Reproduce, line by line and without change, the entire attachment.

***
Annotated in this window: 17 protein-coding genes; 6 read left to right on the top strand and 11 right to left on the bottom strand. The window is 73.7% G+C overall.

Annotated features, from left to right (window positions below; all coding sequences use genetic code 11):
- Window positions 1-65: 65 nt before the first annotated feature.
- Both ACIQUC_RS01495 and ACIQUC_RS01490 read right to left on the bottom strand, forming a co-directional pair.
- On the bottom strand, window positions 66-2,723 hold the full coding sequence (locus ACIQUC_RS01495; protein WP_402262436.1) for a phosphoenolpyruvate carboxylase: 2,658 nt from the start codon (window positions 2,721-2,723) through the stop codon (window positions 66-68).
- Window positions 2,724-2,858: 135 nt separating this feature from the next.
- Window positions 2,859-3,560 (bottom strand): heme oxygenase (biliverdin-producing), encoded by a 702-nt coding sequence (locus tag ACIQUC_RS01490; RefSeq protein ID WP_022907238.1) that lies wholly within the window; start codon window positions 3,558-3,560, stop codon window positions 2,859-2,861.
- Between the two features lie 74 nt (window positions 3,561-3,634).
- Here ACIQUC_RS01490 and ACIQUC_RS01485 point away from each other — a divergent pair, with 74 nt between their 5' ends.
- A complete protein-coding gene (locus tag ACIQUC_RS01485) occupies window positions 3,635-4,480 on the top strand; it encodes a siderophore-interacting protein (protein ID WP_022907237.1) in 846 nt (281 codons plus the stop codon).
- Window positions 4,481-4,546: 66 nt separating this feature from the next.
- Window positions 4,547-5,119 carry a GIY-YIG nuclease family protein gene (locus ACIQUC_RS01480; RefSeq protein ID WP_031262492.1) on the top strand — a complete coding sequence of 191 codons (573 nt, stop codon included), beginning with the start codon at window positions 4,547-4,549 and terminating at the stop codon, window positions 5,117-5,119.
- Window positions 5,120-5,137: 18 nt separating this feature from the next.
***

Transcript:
Annotated in this window: 17 protein-coding genes; 6 read left to right on the top strand and 11 right to left on the bottom strand. The window is 73.7% G+C overall.

Annotated features, from left to right (window positions below; all coding sequences use genetic code 11):
- Window positions 1-65: 65 nt before the first annotated feature.
- Both ACIQUC_RS01495 and ACIQUC_RS01490 read right to left on the bottom strand, forming a co-directional pair.
- On the bottom strand, window positions 66-2,723 hold the full coding sequence (locus ACIQUC_RS01495; protein WP_402262436.1) for a phosphoenolpyruvate carboxylase: 2,658 nt from the start codon (window positions 2,721-2,723) through the stop codon (window positions 66-68).
- Window positions 2,724-2,858: 135 nt separating this feature from the next.
- Window positions 2,859-3,560 (bottom strand): heme oxygenase (biliverdin-producing), encoded by a 702-nt coding sequence (locus tag ACIQUC_RS01490; RefSeq protein ID WP_022907238.1) that lies wholly within the window; start codon window positions 3,558-3,560, stop codon window positions 2,859-2,861.
- Between the two features lie 74 nt (window positions 3,561-3,634).
- Here ACIQUC_RS01490 and ACIQUC_RS01485 point away from each other — a divergent pair, with 74 nt between their 5' ends.
- A complete protein-coding gene (locus tag ACIQUC_RS01485) occupies window positions 3,635-4,480 on the top strand; it encodes a siderophore-interacting protein (protein ID WP_022907237.1) in 846 nt (281 codons plus the stop codon).
- Window positions 4,481-4,546: 66 nt separating this feature from the next.
- Window positions 4,547-5,119 carry a GIY-YIG nuclease family protein gene (locus ACIQUC_RS01480; RefSeq protein ID WP_031262492.1) on the top strand — a complete coding sequence of 191 codons (573 nt, stop codon included), beginning with the start codon at window positions 4,547-4,549 and terminating at the stop codon, window positions 5,117-5,119.
- Window positions 5,120-5,137: 18 nt separating this feature from the next.